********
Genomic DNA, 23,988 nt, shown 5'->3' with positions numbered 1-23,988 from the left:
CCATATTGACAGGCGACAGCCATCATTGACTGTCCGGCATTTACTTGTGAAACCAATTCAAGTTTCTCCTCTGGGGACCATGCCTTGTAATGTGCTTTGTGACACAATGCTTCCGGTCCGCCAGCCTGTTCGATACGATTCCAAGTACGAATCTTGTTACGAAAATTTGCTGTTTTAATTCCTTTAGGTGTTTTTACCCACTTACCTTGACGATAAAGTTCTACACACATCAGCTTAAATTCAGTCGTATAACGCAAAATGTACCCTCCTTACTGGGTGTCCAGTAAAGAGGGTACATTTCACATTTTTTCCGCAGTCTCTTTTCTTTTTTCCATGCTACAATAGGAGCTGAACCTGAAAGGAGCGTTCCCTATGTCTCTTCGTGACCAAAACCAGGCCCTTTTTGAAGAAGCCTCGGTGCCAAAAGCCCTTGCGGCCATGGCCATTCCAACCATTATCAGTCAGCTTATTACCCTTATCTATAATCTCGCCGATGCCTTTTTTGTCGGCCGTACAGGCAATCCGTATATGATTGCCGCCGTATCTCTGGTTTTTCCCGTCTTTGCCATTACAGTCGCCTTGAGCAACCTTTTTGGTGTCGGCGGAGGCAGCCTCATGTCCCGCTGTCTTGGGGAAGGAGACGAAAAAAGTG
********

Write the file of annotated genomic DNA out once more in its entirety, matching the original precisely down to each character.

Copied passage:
Genomic DNA, 23,988 nt, shown 5'->3' with positions numbered 1-23,988 from the left:
CCATATTGACAGGCGACAGCCATCATTGACTGTCCGGCATTTACTTGTGAAACCAATTCAAGTTTCTCCTCTGGGGACCATGCCTTGTAATGTGCTTTGTGACACAATGCTTCCGGTCCGCCAGCCTGTTCGATACGATTCCAAGTACGAATCTTGTTACGAAAATTTGCTGTTTTAATTCCTTTAGGTGTTTTTACCCACTTACCTTGACGATAAAGTTCTACACACATCAGCTTAAATTCAGTCGTATAACGCAAAATGTACCCTCCTTACTGGGTGTCCAGTAAAGAGGGTACATTTCACATTTTTTCCGCAGTCTCTTTTCTTTTTTCCATGCTACAATAGGAGCTGAACCTGAAAGGAGCGTTCCCTATGTCTCTTCGTGACCAAAACCAGGCCCTTTTTGAAGAAGCCTCGGTGCCAAAAGCCCTTGCGGCCATGGCCATTCCAACCATTATCAGTCAGCTTATTACCCTTATCTATAATCTCGCCGATGCCTTTTTTGTCGGCCGTACAGGCAATCCGTATATGATTGCCGCCGTATCTCTGGTTTTTCCCGTCTTTGCCATTACAGTCGCCTTGAGCAACCTTTTTGGTGTCGGCGGAGGCAGCCTCATGTCCCGCTGTCTTGGGGAAGGAGACGAAAAAAGTG